In the early days of direct-to-consumer genetic tests, most physicians had little interest — and perhaps even less trust — in the DNA results delivered to their patients. More than a decade later, healthcare professionals are finally coming around. At a recent conference, clinical genetics experts debated how, but not whether, to incorporate such test results into the medical realm.
Years ago, direct-to-consumer genetic tests got off to a rocky start. Many had been developed prematurely, before the actual connection between genetic data and its effect on human health or other traits had been established. Some consumers got confusing or incorrect data. Several tests offered in the early days were little more than snake oil.
As tests ventured beyond recreational uses — such as telling a person’s ancestry or whether the consumer was more likely to be a night owl or a morning person — the FDA cracked down on services offering health-related results. Unlike commercially available tests performed in clinical laboratories, these direct-to-consumer tests had been developed and commercialized without going through the rigors of FDA review. The agency, and many industry stakeholders, worried that the tests might be inaccurate or unreliable, or simply lack the context needed for a consumer to make an informed healthcare decision based on the results.
While consumers remained eager to take these tests, the physicians to whom they often brought their results were far less enthusiastic. In addition to the skepticism with which they viewed tests that had not been reviewed by the FDA, many doctors acknowledged that the paltry genetics training they received in medical school had not prepared them to interpret the DNA results generated by this new breed of test.
As a journalist covering this field since its inception, I witnessed and reported on these debates and trends as they emerged. So it was a pleasant surprise to attend a session on direct-to-consumer genetic testing at the recent annual meeting of the American College of Medical Genetics and Genomics and find that this community of clinical genetics experts was now willing to incorporate consumer-driven data into their medical practice, despite lingering doubts about the usefulness of these results.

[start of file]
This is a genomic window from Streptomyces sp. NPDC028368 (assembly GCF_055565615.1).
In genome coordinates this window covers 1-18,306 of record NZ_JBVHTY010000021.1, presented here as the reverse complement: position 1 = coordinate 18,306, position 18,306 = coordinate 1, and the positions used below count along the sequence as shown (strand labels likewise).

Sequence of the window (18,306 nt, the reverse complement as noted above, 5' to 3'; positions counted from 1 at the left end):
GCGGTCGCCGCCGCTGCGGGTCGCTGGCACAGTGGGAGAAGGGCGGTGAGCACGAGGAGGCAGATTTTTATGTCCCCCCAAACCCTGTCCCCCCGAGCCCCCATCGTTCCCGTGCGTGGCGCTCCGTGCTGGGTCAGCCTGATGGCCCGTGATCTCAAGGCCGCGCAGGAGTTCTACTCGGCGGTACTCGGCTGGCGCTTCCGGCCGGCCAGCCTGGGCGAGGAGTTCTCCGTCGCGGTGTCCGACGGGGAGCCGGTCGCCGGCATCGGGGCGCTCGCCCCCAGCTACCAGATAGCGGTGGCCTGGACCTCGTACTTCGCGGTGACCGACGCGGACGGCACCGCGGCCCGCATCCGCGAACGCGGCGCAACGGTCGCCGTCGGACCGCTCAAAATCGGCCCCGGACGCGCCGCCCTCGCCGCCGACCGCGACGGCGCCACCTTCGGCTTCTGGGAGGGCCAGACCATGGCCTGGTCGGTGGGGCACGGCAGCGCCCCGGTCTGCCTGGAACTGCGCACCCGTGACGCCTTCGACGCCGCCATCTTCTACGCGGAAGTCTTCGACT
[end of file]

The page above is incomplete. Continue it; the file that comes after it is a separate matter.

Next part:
Mylynda Massart, a family medicine physician who works at UPMC, a medical center associated with the University of Pittsburgh, said that primary care physicians are often the first to see these results. “As direct-to-consumer companies are returning more and more clinically relevant information, some of that information can be intimidating, anxiety-provoking, even honestly quite scary,” she said. When that happens, consumers tend to go to the first doctor they can get an appointment with, and that’s typically a primary care doc who’s not likely to have extensive experience in interpreting genetic test results. Some of the most common types of results are about a patient’s risk of developing cancer or predicted response to certain types of medication.
Massart shared the case of a patient whose direct-to-consumer test revealed three pathogenic DNA mutations; in follow-up clinical testing, all three were found to be errors. This kind of follow-up testing, performed when needed, will be important for ensuring that direct-to-consumer results are appropriately verified for clinical use.
But confirmatory testing is not always easy to do if a patient’s case turns urgent. Houriya Ayoubieh, an internal medicine specialist at Texas Tech University, noted that patients often reveal these direct-to-consumer results when they’re in the hospital, where timelines might not allow for follow-up testing of these results. Adding to the confusion, clinical testing is not always accurate: panelists offered an example where the direct-to-consumer result was correct but the confirmatory lab test was not.
Hospital workers need guidelines for how to weigh these kinds of results, Ayoubieh said. She also noted that asking whether the patient had undergone any genetic testing might be a useful addition to the standard process of taking a patient’s health history.
For some patients, that family health history may only be available through genetic testing. Heewon Lee, a genetic counselor at the Park Nicollet Frauenshuh Cancer Center, spoke about the challenges of people who were adopted or conceived by donor eggs or sperm. “Direct-to-consumer genetic testing can actually open a door to adoptees,” she said. “It is the only link they have to their genetic family history.”
As part of the presentation, panelists offered a draft set of recommendations for how to incorporate direct-to-consumer genetic results into clinical use. They included guidelines for performing follow-up testing for results that might change a patient’s care, pulling in genetic counselors and other genetic experts to help interpret results, and adding results to the patient’s electronic medical record for future reference.
There will no doubt be plenty more debate about how best to weave direct-to-consumer results into clinical use, but reaching this point at all shows tremendous progress in the medical community.